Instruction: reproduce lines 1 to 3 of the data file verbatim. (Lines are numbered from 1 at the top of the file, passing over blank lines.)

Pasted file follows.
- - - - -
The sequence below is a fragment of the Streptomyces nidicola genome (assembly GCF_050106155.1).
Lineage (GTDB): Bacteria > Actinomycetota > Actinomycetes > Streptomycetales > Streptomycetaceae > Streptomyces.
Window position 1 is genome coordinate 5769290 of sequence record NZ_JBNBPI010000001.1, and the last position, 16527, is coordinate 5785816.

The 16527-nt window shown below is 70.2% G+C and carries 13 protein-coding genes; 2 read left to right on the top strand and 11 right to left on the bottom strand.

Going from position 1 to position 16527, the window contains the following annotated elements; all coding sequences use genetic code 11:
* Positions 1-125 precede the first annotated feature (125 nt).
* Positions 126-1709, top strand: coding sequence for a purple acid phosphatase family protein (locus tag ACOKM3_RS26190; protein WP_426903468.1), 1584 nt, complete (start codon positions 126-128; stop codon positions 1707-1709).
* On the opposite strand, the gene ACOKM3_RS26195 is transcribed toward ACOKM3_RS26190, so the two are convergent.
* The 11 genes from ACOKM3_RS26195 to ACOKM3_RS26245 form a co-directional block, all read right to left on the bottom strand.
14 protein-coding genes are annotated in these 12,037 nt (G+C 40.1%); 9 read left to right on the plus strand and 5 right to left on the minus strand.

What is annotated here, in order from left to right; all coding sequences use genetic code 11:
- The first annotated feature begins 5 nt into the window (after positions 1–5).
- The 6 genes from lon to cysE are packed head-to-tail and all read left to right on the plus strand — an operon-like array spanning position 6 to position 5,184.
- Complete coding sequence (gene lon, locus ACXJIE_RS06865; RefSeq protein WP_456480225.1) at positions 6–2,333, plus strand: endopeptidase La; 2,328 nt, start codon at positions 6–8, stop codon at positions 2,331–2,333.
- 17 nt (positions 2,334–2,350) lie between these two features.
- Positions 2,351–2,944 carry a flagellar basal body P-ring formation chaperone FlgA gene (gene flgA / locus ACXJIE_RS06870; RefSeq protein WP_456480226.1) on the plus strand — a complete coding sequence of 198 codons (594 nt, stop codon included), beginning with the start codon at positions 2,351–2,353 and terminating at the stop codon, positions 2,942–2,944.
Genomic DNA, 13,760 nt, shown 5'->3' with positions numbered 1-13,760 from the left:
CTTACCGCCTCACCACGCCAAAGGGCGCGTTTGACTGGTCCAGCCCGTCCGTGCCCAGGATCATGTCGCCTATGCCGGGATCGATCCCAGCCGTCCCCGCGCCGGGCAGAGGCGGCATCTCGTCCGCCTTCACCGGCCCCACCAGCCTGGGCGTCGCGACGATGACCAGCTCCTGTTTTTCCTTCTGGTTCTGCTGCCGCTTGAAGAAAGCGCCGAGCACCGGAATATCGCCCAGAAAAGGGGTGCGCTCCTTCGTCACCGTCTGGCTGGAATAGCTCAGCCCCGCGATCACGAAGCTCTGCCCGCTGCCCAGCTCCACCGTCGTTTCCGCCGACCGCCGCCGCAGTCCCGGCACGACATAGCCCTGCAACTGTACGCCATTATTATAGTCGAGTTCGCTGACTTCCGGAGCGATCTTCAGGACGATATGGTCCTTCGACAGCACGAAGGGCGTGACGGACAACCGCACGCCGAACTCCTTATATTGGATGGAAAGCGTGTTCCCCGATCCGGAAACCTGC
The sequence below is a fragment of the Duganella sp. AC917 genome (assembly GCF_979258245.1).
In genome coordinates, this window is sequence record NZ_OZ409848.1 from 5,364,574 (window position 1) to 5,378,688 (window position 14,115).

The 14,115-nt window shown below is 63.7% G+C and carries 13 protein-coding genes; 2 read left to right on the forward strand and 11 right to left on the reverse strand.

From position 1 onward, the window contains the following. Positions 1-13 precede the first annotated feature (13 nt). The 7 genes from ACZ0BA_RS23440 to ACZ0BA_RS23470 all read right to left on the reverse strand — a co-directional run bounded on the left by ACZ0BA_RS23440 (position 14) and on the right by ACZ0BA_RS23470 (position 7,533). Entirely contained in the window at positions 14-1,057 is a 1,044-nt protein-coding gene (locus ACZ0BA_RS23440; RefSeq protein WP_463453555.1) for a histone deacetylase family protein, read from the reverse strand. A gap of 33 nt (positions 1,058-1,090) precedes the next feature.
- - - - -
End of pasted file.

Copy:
The sequence below is a fragment of the Streptomyces nidicola genome (assembly GCF_050106155.1).
Lineage (GTDB): Bacteria > Actinomycetota > Actinomycetes > Streptomycetales > Streptomycetaceae > Streptomyces.
Window position 1 is genome coordinate 5769290 of sequence record NZ_JBNBPI010000001.1, and the last position, 16527, is coordinate 5785816.